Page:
New research hub to help decarbonise transport and boost jobs

2nd February 2023


The UK government has pledged £10m in funding for a new research hub that will look to boost innovation in transport and create low-carbon jobs over the next 25 years.

The ‘Net Zero Transport for a Resilience Future Research Hub’ will look specifically at decarbonisation solutions, such as greater use of recycled materials and reducing the carbon footprint of repairs and maintenance.

It will also develop and implement innovative ideas to ensure future transport meets the challenges of climate adaption, such as changes to weather and water levels.

Applications are open today for organisations to host the new hub, which decarbonisation minister Jesse Norman said would be a “centre of excellence” for transport innovation as the country looks to achieve it’s net-zero goals.

He continued: “Innovation is key to the growth of the transport sector, and the creation of high-skilled jobs and business opportunities across the UK.

"This new UK research hub will build a centre of excellence for the future development of low-carbon transport.”

Some of the areas the hub will be expected to research include:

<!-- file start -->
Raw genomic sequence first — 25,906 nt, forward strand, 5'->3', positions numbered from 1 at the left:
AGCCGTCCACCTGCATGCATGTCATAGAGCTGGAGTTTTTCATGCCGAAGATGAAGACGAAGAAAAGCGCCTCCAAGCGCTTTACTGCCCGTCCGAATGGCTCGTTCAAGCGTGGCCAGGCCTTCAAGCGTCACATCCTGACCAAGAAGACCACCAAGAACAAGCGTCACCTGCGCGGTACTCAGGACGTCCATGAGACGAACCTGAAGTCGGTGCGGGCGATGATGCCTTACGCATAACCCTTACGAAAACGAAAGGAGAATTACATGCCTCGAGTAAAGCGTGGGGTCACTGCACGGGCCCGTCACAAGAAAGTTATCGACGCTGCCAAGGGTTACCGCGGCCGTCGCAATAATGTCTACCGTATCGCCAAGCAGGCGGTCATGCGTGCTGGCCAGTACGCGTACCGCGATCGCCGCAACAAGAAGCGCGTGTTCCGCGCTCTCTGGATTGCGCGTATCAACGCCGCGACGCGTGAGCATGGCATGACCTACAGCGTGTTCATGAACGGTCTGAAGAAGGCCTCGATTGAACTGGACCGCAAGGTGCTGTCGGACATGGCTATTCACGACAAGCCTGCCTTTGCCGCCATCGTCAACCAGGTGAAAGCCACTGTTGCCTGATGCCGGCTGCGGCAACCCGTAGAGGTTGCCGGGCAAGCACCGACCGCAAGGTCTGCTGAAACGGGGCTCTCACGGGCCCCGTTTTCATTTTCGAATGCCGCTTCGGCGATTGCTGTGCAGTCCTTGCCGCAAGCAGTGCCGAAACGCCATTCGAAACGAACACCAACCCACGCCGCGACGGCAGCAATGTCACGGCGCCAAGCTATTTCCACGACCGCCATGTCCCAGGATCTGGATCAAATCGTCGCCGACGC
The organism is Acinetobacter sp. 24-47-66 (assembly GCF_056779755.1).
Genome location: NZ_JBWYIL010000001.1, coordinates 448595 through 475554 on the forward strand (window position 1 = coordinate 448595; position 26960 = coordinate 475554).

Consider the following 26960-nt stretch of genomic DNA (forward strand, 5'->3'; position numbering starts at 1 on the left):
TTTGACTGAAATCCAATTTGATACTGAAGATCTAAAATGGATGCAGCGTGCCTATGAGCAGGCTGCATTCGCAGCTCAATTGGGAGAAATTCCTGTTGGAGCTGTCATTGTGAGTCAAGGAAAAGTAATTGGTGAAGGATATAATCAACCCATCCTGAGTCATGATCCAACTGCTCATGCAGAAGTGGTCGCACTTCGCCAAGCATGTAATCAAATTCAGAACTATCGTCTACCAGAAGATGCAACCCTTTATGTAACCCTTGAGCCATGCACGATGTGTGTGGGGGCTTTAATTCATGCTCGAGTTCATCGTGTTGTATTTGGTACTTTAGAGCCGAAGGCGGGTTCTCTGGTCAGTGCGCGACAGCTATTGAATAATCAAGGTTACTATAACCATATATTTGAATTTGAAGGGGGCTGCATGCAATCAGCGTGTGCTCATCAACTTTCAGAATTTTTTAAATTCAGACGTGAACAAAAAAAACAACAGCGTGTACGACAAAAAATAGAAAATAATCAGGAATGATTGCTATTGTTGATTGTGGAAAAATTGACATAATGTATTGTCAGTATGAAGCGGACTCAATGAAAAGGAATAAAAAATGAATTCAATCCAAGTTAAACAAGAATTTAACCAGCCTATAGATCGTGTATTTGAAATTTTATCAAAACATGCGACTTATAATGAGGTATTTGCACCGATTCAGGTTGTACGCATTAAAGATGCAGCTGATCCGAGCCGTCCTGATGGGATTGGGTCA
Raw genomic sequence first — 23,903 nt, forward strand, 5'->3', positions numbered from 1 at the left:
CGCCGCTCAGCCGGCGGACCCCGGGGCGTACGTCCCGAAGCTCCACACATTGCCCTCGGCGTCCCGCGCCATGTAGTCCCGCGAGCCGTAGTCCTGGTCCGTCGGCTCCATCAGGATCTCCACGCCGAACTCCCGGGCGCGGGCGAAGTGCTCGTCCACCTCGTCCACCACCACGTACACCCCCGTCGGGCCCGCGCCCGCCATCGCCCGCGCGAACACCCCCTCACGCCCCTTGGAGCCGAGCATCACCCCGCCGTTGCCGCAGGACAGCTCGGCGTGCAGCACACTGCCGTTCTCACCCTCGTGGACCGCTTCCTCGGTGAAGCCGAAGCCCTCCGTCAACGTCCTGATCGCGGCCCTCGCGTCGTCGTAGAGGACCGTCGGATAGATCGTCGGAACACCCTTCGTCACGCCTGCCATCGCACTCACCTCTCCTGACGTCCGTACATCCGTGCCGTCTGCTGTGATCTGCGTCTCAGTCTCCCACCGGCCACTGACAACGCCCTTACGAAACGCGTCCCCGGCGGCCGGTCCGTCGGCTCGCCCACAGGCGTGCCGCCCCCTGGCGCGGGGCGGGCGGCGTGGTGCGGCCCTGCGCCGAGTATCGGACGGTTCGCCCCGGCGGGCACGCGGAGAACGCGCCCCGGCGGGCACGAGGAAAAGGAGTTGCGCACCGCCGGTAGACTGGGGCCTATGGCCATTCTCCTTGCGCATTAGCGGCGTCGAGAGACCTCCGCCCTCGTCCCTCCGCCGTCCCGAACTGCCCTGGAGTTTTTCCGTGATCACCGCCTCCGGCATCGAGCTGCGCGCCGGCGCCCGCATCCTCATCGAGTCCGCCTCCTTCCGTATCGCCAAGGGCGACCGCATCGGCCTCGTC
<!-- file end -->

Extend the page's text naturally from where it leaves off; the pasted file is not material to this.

• Solutions for resilient transport infrastructure: For example, increasing use of recycled materials, increasing biodiversity in projects, or ways to use fewer materials

• Streetscape: Designing streets to minimise carbon emissions, improve drivers’ and pedestrians’ mental health and wellbeing, and ensure their resilience to potential climate impacts

• Localised climate modelling of temperature, sea level and weather: Gaining a better understanding of potential climate impacts on specific areas, in part, in order to prioritise those places most in need for possible adaptive measures and projects

• Bridge the gap between infrastructure research and policy: Researching ways to shorten the time between developing innovative solutions and their wider adoption.

By working to develop real-world solutions across a wide range of academic disciplines, such as architecture and design, computing, and behavioural sciences, it is hoped that the hub could lead to high-skilled jobs across the UK.

This comes after IEMA recently launched its Green Careers Hub which will help anyone – from any sector or background – understand how they can play a role in the wider green economy.

IEMA, in partnership with Deloitte, also published a report last year outlining how organisations can accelerate the development of green skills across the UK workforce.

Speaking at the report's launch, IEMA CEO, Sarah Mukherjee MBE, said: "We believe that every job must be greener to tackle our greenhouse gas emissions and achieve a net-zero status by 2050. The latest IPCC report highlighted a small window of opportunity to act.

"As the majority of the workforce are in place already, we really must help organisations assess the readiness of their staff to participate in the ‘green economy’ and to identify the practical steps that can be taken to increase preparedness."

Photo by Christian Lendl on Unsplash

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